Brief 6-item Scale Measures Grief in Caregivers of Persons With Dementia
By Lorraine L. Janeczko
NEW YORK—A six-item scale can quickly help doctors measure the severity of grief in caregivers of persons with dementia, researchers from Singapore report.
"Caregivers of persons with dementia (PWD) can experience loss and grief long before the death of the person," Dr. Tau Ming Liew of the Institute of Mental Health and Dr. Philip Yap of the Geriatric Education and Research Institute write in The Gerontologist, online December 13.
"Although such experience of caregiver grief is measurable, available scales (such as the Marwit-Meuser Caregiver Grief Inventory, MM-CGI) are lengthy and have overlaps with other caregiving constructs," they note. "This study developed the first brief scale (with <10 items) that provides a convenient and accurate measure of caregiver grief, which opens the way for grief-related interventions in clinical care."
The researchers had 394 family caregivers of community-dwelling PWDs complete the 50-question MM-CGI and other caregiving questionnaires.
Drs. Liew and Yap divided the caregivers into a 179-participant derivation sample to develop a brief scale that best predicted MM-CGI, and a 215-participant validation sample to verify the scale's performance in predicting MM-CGI.
The six-item scale, which they call the MM-CGI-BF (Brief Form), explained 84.1% of the variability in MM-CGI and had an area under the receiver operating characteristic (ROC) curve of 0.96 for detecting high caregiver grief.
The MM-CGI-BF was one-dimensional in confirmatory factor analysis (comparative fit index = 0.98; Tucker-Lewis index = 0.97). It showed psychometric properties similar to those of the MM-CGI and lower correlation with caregiver burden and depression. Its scores were closely mapped to the MM-CGI.
The six MM-CGI-BF questions are: I miss so many of the activities we used to share; this situation is totally unacceptable in my heart; I'm angry at the disease for robbing me of so much; it hurts to put her/him to bed at night and realize that she/he is "gone;" I feel powerless; I can't contain my sadness about all that's happening.
The response scale is: 1) strongly disagree; 2) disagree; 3) somewhat agree; 4) agree; 5) strongly agree.
"Grief is considered high if the total score of the 6 questions is higher than 20," Dr. Liew told Reuters Health by email.
"In our previous study, we showed that up to 86% of family caregivers acknowledged the experience of loss and grief in dementia caregiving, and one-fifth experienced high levels of caregiver grief potentially requiring further intervention," he noted. "Yet caregiver distress is often under-recognized in clinical care."
"This simple questionnaire allows healthcare professionals to identify which caregivers are having difficulty with loss and grief and helps caregivers understand that their sense of loss and grief is common and normal," Dr. Liew added. "Realizing that their experiences are not unique may help caregivers feel less isolated or lonely."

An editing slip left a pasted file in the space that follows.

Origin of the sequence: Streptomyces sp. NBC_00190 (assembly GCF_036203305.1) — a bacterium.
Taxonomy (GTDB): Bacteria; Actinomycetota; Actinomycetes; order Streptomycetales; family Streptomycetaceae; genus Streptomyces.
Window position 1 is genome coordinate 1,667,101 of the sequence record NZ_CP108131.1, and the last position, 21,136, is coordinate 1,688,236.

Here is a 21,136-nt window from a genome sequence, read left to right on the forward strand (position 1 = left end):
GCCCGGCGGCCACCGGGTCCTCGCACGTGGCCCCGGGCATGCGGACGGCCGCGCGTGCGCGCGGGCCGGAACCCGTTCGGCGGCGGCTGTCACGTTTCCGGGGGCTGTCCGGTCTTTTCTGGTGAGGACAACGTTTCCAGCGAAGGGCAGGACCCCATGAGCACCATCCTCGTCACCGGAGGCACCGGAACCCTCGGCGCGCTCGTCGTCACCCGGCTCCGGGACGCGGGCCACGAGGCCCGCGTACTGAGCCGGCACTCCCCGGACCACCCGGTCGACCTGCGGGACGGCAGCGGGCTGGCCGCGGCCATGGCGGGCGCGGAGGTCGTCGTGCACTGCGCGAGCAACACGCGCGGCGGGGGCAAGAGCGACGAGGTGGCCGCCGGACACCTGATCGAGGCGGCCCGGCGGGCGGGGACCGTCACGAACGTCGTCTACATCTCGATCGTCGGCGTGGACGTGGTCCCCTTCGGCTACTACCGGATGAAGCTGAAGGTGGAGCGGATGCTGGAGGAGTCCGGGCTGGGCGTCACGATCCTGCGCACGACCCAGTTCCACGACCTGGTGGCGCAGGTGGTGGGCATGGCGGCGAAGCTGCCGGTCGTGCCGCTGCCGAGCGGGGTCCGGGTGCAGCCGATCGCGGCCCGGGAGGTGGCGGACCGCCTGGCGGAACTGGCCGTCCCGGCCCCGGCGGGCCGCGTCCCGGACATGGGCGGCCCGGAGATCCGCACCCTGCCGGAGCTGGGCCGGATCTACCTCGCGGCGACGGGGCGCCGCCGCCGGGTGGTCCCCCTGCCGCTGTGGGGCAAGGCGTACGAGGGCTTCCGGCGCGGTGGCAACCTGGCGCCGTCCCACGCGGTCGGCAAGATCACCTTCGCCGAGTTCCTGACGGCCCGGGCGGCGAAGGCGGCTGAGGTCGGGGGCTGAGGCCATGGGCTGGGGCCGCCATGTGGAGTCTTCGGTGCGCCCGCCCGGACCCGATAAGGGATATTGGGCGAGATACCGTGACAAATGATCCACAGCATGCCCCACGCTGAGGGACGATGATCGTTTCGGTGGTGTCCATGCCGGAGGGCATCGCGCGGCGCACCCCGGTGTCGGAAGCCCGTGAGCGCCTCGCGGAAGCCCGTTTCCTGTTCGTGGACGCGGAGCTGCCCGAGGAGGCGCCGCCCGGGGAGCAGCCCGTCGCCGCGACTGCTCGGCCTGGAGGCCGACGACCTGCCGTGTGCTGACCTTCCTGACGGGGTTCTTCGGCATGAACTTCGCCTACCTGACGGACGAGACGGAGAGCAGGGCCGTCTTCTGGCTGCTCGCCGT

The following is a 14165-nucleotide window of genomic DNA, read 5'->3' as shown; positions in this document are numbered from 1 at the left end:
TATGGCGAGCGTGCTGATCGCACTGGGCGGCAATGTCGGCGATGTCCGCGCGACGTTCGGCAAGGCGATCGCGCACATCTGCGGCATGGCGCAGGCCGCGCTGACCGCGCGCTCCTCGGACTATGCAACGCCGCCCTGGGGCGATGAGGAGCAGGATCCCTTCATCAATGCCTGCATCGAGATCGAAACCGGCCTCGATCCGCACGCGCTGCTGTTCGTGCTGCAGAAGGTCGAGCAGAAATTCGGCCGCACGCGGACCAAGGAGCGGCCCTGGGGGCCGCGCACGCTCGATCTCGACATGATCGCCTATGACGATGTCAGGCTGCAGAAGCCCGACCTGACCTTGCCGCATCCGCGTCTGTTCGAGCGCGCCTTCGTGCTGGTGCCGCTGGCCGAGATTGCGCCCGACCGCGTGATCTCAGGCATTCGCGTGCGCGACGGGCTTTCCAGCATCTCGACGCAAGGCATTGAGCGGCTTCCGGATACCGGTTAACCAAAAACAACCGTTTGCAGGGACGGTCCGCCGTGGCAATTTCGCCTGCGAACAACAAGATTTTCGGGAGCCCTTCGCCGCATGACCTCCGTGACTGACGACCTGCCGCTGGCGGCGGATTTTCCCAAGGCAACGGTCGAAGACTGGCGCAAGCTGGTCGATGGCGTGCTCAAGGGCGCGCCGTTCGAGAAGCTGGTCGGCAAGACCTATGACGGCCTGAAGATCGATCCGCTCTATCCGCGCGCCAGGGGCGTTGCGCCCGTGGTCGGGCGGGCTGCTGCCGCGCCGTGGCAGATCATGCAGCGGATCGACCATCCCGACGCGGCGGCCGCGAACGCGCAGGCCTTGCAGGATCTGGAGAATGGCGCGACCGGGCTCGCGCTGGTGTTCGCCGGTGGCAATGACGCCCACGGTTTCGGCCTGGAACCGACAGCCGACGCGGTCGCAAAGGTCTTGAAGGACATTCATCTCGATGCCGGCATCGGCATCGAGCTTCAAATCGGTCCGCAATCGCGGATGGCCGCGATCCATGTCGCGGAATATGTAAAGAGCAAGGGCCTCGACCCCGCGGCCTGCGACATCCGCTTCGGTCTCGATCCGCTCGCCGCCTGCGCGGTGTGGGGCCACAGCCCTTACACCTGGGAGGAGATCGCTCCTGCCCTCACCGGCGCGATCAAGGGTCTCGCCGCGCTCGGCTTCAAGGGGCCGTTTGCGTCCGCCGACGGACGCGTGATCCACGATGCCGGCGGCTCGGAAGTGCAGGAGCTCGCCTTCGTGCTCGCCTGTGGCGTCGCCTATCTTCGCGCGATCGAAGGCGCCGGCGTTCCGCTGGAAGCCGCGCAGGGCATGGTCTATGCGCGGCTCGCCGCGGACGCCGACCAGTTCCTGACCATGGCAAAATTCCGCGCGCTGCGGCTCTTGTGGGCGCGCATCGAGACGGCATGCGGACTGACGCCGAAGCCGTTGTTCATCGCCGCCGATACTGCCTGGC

But he cautioned, "Until society at large has better recognition and acceptance of 'pre-death' grief, individual interventions may be limited."
Dr. Katherine P. Supiano, director of Caring Connections: A Hope and Comfort in Grief Program at the University of Utah College of Nursing in Salt Lake City, told Reuters Health by email, "This study using an easy-to-administer scale is an important effort to identify the pre-loss grief status of dementia family caregivers prior to the loss of their person with dementia."
"It is important to be able to identify risk for poor bereavement outcome," noted Dr. Supiano, who was not involved in the study. "Nearly 15% of dementia family caregivers describe feeling unprepared for the death, despite many years of caregiving.”
"This leaves these family caregivers at risk for a debilitating form of grief called 'complicated grief.' Spouse caregivers and/or the primary adult child caregiver are most at risk," she explained. "We need to be particularly attentive to the needs of those who will have markedly distressing grief."
"This new assessment tool will assist in appropriately directing psychotherapeutic interventions," she concluded.
Dr. Dimitris N. Kiosses, an associate professor of psychology in clinical psychiatry at Weill Cornell Medicine in New York City, noted, "The study focuses on an important aspect of caregiving, which is the grief of the caregiver before the death of the person with dementia."
"This is critical, as the caregiver may experience not only the decline of the mental and physical health of the person with dementia but also an emotional loss because the person with dementia may be physically but not emotionally present," Dr. Kiosses, who also was not involved in the study, told Reuters Health by email.
Drs. Liew and Yap are conducting an observational cohort study to evaluate the longer-term impact of loss and grief on dementia caregiving.
The study had no commercial funding, and the authors reported no conflicts of interest.
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